Volunteer ombudsman's life challenging, rewarding
"The best thing about being an ombudsman is all the smiles. The residents see me and they just light up — and that makes my day."
Sharron Ellisor (or, "Sheri" to her friends) received the DADS' Vision Award for Dignity last year. And while she thinks that recognition is "wonderful," she says that her real reward comes from those she serves.
As a volunteer ombudsman, Ellisor serves as a liaison between the residents of three Jackson County nursing homes and the facility administrators. In a given day she might help settle a dispute between roommates over a remote control, or work with the facility's nursing or maintenance staff to resolve a resident's complaint. "We [ombudsmen] basically try to solve any issues they may not be able to solve on their own," she said.
With DADS' help, Rachal forges new life
Stanley Rachal was a pretty typical guy in his mid-30s a decade or so ago. He was living in a small town in Louisiana, working full-time and going to school to earn a criminal justice degree. Then a heart attack set him on a downward spiral that saw him lose his home, suffer two more heart attacks and a series of strokes, and eventually wind up sleeping on the porch of the nursing home where he was working as a housekeeper.
But this story has a happy ending. Thanks to people who cared about him, and with the help of the DADS Community Based Alternatives program, Rachal -- who is a Medicaid recipient -- now has a decent place to live, help with the daily necessities of life and many of the things that most of us take for granted.
A Smile in the Face of Adversity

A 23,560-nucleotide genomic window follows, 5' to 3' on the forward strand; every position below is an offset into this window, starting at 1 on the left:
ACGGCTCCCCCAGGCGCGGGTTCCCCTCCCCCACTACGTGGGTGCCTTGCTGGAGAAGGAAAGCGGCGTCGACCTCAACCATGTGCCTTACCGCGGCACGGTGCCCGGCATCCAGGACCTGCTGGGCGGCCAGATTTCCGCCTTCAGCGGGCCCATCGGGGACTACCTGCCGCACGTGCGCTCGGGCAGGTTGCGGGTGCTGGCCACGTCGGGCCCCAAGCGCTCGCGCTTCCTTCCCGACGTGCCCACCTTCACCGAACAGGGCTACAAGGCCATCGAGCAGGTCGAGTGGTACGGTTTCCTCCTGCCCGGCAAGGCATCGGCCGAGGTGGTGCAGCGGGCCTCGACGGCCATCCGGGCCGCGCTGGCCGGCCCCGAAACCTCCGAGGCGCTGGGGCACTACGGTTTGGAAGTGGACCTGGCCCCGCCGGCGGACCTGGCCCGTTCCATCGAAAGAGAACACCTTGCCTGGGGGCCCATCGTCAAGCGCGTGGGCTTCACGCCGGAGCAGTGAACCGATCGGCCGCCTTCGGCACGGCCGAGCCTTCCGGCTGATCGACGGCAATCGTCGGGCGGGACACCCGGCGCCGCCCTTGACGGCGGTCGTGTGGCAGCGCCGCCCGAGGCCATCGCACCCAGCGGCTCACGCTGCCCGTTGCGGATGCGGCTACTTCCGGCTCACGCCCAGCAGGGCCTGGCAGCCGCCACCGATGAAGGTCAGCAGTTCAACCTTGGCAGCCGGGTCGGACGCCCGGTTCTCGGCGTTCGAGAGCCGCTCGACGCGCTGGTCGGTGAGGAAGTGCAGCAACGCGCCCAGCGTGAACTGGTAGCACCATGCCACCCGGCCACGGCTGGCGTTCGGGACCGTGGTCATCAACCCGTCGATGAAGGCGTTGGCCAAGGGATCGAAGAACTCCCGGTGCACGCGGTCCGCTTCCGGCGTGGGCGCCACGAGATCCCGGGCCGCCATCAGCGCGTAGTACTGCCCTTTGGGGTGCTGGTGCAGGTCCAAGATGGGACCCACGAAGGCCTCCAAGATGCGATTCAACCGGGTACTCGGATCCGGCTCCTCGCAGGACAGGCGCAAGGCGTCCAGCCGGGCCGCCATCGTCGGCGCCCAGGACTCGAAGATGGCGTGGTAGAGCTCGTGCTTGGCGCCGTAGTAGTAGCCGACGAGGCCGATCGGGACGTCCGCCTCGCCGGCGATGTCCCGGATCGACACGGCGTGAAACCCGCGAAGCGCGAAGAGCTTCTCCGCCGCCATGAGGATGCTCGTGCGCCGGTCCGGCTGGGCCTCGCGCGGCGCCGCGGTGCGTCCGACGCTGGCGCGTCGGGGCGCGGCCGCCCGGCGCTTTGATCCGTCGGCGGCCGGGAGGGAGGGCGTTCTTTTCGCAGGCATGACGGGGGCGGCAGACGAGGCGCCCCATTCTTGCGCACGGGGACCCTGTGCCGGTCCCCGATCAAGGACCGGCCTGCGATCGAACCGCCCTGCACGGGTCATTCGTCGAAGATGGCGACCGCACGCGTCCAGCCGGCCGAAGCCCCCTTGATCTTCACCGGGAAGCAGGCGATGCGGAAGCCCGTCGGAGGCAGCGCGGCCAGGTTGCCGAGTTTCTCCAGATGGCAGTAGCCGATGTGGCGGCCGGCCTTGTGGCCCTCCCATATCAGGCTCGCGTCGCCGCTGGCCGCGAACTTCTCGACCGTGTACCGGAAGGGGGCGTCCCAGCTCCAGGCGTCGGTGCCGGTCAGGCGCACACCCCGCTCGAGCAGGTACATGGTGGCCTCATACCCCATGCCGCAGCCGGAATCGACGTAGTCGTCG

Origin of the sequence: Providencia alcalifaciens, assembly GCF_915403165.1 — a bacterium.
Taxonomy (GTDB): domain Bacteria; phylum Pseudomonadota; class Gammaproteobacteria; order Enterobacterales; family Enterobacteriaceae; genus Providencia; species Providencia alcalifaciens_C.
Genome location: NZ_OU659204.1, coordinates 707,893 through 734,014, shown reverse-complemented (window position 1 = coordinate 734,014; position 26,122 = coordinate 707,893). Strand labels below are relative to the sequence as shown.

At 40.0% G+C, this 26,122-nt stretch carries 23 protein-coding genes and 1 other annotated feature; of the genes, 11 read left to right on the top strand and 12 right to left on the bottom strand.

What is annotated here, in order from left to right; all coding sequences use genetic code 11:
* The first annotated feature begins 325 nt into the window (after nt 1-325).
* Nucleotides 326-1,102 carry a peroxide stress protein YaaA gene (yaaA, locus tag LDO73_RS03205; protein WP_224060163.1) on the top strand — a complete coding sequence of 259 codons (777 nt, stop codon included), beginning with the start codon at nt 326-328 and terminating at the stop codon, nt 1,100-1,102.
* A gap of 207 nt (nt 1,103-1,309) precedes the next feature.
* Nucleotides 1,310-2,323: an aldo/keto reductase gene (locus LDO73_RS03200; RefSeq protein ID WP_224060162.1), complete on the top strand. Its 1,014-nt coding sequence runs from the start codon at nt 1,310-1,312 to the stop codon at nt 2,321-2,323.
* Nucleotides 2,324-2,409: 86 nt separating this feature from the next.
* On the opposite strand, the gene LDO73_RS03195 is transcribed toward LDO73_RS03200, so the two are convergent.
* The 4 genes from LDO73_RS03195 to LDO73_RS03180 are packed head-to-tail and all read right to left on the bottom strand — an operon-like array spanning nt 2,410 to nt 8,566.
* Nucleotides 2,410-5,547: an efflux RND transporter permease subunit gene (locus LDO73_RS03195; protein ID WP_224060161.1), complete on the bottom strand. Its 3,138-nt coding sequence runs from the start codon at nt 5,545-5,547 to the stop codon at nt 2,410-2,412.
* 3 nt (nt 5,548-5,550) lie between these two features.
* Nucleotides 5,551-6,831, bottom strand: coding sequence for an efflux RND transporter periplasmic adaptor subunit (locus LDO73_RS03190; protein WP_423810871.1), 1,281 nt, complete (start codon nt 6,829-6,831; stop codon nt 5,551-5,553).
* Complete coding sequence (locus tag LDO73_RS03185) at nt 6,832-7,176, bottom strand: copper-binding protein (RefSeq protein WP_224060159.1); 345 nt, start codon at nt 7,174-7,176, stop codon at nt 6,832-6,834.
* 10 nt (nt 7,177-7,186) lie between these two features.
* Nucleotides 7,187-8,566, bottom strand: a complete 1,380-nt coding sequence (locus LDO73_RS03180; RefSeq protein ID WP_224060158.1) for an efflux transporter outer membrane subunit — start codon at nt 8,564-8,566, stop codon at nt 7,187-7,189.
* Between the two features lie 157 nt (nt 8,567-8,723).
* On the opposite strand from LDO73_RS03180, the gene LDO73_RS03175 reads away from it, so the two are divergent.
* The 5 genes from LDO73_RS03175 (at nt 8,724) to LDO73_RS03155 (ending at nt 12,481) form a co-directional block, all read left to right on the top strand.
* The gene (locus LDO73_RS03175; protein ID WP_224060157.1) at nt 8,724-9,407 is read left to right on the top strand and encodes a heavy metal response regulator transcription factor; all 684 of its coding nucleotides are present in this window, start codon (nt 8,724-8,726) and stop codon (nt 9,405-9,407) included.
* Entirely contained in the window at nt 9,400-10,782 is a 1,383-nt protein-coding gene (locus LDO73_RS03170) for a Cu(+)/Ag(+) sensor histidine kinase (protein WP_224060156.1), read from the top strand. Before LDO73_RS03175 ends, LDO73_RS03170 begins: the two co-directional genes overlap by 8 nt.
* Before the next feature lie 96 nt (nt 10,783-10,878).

There's a truism that if we knew beforehand the struggles we would have to face in life, many of us would just give up.
Yvonne Martinez, an admin tech in the Texas Department of Aging and Disability Services' State Long-Term Care Ombudsman's Office, has had struggles enough for a dozen people. Yet she pushes on, doing what she has to do to hold down a job, raise her kids, mind her health and keep a sunny outlook in the face of it all.
Jobs Boost Fulfillment, Social Integration for People with Developmental Disabilities
There was a time in this country not so long ago when people with mental retardation who wanted to work would be relegated to simple jobs, such as assembly work in a sheltered workshop.
But times have changed and today, people with mental retardation (also called developmental disabilities) are finding jobs in the community that not only earn them money but, more importantly, improve their social skills, the quality of their lives and, ultimately, society as a whole.
Age No Barrier to Getting in Shape
James Hill's job at Southwestern Bell didn't offer much physical activity and, like many do, he began to put on a little weight. He knew he needed to do something about it, so he started running.
He hasn't stopped since. In fact, he's hardly slowed down.
Supported Employment Helps Keep People in the Workforce
Carl Morgan is a 51-year-old Austin man. He works hard, holding down two jobs to pay for the luxuries he enjoys, such as a big-screen TV.
Like most working people, he has good days at work and he has bad days. In many ways, he's a lot like anyone else who works for a living. In one way, however, he is different.